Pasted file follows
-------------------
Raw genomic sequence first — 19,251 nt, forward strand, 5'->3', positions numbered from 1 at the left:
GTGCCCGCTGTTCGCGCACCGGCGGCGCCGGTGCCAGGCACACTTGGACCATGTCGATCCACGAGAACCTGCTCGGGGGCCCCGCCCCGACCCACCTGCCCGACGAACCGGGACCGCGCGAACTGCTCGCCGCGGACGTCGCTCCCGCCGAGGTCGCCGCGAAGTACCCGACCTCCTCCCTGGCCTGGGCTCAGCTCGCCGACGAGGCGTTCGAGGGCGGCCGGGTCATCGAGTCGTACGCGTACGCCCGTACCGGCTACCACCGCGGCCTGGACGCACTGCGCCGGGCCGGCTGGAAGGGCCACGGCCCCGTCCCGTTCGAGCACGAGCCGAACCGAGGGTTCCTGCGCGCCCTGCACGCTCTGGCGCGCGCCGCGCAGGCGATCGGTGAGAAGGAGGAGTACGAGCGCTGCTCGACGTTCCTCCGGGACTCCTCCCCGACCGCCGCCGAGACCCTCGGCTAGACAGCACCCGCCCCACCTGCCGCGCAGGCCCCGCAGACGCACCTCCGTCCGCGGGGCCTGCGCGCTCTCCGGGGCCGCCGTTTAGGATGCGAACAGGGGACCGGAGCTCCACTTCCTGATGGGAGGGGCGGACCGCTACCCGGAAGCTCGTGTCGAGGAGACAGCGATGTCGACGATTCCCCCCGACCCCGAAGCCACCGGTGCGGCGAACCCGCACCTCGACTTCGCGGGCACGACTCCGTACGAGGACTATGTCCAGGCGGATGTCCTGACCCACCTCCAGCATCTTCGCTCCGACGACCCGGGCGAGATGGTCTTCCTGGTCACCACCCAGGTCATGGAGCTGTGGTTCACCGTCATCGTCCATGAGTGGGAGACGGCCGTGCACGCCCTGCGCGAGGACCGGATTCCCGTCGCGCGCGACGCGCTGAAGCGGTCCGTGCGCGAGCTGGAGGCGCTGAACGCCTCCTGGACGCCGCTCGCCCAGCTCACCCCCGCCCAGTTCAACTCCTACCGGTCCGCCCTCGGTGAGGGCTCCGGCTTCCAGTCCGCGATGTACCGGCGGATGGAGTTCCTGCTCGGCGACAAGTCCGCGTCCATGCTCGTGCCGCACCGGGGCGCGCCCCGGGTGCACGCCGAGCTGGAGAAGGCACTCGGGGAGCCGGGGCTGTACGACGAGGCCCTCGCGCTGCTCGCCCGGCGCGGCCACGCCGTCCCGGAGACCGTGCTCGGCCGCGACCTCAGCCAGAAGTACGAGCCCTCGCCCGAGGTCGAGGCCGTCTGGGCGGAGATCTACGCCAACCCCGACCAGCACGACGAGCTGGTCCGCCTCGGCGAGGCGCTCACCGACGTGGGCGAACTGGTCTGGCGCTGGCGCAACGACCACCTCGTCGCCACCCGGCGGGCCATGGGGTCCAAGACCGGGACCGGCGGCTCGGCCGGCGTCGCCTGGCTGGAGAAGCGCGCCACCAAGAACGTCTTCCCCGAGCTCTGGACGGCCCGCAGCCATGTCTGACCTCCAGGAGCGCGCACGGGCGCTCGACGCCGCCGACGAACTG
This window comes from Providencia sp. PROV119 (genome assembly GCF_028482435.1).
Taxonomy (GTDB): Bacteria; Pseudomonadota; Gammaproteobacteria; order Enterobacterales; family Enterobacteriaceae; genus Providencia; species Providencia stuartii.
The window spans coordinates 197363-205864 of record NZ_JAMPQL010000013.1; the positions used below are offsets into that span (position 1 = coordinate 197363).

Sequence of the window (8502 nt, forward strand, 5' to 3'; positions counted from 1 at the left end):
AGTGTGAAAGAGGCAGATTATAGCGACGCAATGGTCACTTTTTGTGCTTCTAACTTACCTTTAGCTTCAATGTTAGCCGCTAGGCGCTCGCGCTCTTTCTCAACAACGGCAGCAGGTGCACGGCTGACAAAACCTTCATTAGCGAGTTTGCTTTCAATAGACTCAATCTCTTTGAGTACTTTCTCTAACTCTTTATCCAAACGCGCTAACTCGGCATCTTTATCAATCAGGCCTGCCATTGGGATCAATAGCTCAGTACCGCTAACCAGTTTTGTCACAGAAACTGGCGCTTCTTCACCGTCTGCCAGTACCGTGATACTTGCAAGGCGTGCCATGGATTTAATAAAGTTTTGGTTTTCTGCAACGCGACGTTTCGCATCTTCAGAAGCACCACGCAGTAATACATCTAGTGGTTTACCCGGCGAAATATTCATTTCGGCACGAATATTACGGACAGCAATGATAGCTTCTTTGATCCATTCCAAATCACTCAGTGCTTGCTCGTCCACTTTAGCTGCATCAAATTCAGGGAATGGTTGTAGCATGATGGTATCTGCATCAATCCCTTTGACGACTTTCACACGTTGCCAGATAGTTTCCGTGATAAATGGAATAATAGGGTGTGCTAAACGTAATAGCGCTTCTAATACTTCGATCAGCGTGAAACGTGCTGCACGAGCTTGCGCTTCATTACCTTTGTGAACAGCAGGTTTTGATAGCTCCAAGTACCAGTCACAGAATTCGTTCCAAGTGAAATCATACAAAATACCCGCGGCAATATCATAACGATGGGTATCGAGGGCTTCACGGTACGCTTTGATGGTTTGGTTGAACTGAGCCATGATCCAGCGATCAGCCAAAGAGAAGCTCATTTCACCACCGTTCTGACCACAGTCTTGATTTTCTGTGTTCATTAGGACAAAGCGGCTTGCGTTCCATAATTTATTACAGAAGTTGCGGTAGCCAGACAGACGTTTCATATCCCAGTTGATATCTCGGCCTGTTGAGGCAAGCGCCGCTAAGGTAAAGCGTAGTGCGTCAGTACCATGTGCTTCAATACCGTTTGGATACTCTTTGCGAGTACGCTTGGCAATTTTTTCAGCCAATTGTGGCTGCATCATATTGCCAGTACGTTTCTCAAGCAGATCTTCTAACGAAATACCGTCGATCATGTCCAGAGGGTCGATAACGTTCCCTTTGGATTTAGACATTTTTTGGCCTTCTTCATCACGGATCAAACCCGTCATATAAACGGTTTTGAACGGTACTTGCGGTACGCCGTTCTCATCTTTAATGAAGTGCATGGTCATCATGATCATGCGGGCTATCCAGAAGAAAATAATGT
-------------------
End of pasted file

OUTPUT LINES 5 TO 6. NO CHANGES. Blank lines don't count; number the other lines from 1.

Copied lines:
The window spans coordinates 197363-205864 of record NZ_JAMPQL010000013.1; the positions used below are offsets into that span (position 1 = coordinate 197363).

Sequence of the window (8502 nt, forward strand, 5' to 3'; positions counted from 1 at the left end):